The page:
This book is about Jaya and Ajaya, the twins who guard the entrance to Vaikuntha (Heaven). In his trademark style, Devdutta Pattnaik weaves various folk and regional variations of the Mahabharata to string together this retelling. The narrative is simple, and it sparks interest in the original text. Pattanaik has posed a lot of questions throughout the book about how we view stories and myths what makes us believe in them. The book’s beautiful illustrations are one of the best aspects of it.
Ajaya: Roll of the Dice
by Anand Neelakanthan
Read this one if you want to understand how every story has two perspectives. The book is partially Duryodhan’s Mahabharata and Epic of the Kaurava Clan. The writing may not be brilliant but it really opens spectrum of what we understand as good and bad. It’s the story of a battle we know, from the perspectives of the ones who lost, the villains. In our mind, they are the wrongdoers but the book is a statement on how stories are written only by and about the victorious.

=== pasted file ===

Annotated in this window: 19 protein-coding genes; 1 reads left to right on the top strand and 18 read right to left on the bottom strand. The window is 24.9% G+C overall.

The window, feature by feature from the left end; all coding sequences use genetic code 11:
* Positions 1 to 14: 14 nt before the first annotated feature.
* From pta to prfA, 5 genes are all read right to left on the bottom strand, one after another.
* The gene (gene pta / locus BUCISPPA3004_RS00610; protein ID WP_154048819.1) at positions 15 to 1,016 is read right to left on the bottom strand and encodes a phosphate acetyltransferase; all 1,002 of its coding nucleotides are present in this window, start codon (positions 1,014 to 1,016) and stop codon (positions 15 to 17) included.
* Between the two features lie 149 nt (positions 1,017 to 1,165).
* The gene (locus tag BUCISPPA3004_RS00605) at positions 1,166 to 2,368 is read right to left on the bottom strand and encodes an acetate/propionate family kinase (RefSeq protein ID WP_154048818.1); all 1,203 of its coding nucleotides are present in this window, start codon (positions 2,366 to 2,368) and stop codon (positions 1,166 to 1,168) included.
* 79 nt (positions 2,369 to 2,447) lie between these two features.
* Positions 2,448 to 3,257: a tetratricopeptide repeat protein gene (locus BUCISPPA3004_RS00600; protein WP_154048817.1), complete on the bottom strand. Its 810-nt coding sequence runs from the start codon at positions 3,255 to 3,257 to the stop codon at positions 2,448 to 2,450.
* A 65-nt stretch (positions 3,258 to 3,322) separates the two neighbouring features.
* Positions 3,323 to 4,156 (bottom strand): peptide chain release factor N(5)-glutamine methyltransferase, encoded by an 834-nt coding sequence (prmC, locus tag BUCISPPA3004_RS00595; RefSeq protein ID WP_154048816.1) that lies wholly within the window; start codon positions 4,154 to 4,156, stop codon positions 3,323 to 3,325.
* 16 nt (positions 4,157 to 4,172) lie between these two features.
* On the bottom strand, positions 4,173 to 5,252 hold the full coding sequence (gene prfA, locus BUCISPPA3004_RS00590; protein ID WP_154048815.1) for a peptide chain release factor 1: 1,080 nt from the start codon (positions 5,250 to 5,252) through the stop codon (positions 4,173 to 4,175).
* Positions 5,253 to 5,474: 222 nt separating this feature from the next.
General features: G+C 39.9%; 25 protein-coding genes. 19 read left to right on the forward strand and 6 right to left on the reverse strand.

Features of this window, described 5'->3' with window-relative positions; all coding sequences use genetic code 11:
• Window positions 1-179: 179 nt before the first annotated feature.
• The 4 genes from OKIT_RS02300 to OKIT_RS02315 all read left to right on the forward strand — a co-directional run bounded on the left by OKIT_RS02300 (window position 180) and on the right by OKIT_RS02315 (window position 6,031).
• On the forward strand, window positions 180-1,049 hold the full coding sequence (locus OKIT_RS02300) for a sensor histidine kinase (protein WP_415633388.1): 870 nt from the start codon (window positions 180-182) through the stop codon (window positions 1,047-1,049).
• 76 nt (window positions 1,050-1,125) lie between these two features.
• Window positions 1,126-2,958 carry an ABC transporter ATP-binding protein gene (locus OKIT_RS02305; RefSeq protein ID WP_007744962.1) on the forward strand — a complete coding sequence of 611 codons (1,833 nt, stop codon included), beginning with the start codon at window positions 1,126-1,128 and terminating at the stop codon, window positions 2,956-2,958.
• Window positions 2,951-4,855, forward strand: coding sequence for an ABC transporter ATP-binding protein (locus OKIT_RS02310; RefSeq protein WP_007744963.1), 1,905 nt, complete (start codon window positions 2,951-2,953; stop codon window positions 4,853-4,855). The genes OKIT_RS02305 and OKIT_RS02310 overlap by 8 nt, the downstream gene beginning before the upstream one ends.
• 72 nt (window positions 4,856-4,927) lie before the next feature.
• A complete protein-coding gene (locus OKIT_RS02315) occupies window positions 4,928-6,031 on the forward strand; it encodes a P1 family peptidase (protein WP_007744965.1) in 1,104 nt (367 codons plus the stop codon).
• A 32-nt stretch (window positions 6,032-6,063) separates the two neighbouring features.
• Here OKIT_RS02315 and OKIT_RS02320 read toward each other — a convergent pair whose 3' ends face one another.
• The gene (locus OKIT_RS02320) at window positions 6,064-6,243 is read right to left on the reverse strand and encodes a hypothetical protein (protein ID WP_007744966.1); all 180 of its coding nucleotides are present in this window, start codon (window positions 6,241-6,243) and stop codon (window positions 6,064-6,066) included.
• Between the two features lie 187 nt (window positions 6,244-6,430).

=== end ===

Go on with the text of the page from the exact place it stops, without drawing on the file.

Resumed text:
Palace of Illusions
by Chitra Banjerjee Divakaruni
Palace of Illusions turns a feminist lens on the tale of the Mahabharata. Told from the perspective of Draupadi, the retelling is beautiful and poignant. Many aspects of the book raise the question of how women have always been portrayed to us, even in our histories and myths. From Draupadi to Kunti, to the Apsaras, it represents the women of these epics as people we can identify with.
Shikhadi and Other Tales They Don’t Tell You
by Devdutta Pattanaik
Another story by Devdutta Pattanaik that turns stories we have always heard into vehicles that makes us question our assumptions. This book covers stories from Indian mythologies that are about the blurred lines of gender and sexuality. It raises questions about how identity is formed and how society molds our beliefs. The main protagonist Shikhandi’s story is fascinating as a woman who asked to be reborn to avenge her marred reputation. The way the events unfold is a reminder of how powerful storytelling can be.